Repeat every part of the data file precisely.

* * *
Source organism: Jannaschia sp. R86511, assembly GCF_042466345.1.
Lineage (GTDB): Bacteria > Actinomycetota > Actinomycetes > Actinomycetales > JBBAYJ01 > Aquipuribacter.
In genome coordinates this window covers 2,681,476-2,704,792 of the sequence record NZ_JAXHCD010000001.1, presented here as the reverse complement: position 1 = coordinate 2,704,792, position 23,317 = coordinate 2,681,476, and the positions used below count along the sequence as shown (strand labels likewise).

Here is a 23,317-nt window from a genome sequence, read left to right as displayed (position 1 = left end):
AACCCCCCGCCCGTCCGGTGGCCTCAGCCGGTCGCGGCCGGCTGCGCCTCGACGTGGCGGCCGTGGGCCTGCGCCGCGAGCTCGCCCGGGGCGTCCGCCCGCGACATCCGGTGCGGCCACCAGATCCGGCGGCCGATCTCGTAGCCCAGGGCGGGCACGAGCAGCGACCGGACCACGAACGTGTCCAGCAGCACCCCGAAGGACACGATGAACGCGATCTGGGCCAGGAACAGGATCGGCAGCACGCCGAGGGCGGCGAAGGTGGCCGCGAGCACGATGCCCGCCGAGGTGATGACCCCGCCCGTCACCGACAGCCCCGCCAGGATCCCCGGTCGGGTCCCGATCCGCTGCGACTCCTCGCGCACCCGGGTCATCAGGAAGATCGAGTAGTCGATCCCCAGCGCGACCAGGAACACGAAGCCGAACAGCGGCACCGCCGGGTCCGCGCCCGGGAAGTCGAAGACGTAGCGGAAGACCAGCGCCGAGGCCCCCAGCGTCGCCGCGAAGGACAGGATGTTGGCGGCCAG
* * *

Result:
Source organism: Jannaschia sp. R86511, assembly GCF_042466345.1.
Lineage (GTDB): Bacteria > Actinomycetota > Actinomycetes > Actinomycetales > JBBAYJ01 > Aquipuribacter.
In genome coordinates this window covers 2,681,476-2,704,792 of the sequence record NZ_JAXHCD010000001.1, presented here as the reverse complement: position 1 = coordinate 2,704,792, position 23,317 = coordinate 2,681,476, and the positions used below count along the sequence as shown (strand labels likewise).

Here is a 23,317-nt window from a genome sequence, read left to right as displayed (position 1 = left end):
AACCCCCCGCCCGTCCGGTGGCCTCAGCCGGTCGCGGCCGGCTGCGCCTCGACGTGGCGGCCGTGGGCCTGCGCCGCGAGCTCGCCCGGGGCGTCCGCCCGCGACATCCGGTGCGGCCACCAGATCCGGCGGCCGATCTCGTAGCCCAGGGCGGGCACGAGCAGCGACCGGACCACGAACGTGTCCAGCAGCACCCCGAAGGACACGATGAACGCGATCTGGGCCAGGAACAGGATCGGCAGCACGCCGAGGGCGGCGAAGGTGGCCGCGAGCACGATGCCCGCCGAGGTGATGACCCCGCCCGTCACCGACAGCCCCGCCAGGATCCCCGGTCGGGTCCCGATCCGCTGCGACTCCTCGCGCACCCGGGTCATCAGGAAGATCGAGTAGTCGATCCCCAGCGCGACCAGGAACACGAAGCCGAACAGCGGCACCGCCGGGTCCGCGCCCGGGAAGTCGAAGACGTAGCGGAAGACCAGCGCCGAGGCCCCCAGCGTCGCCGCGAAGGACAGGATGTTGGCGGCCAG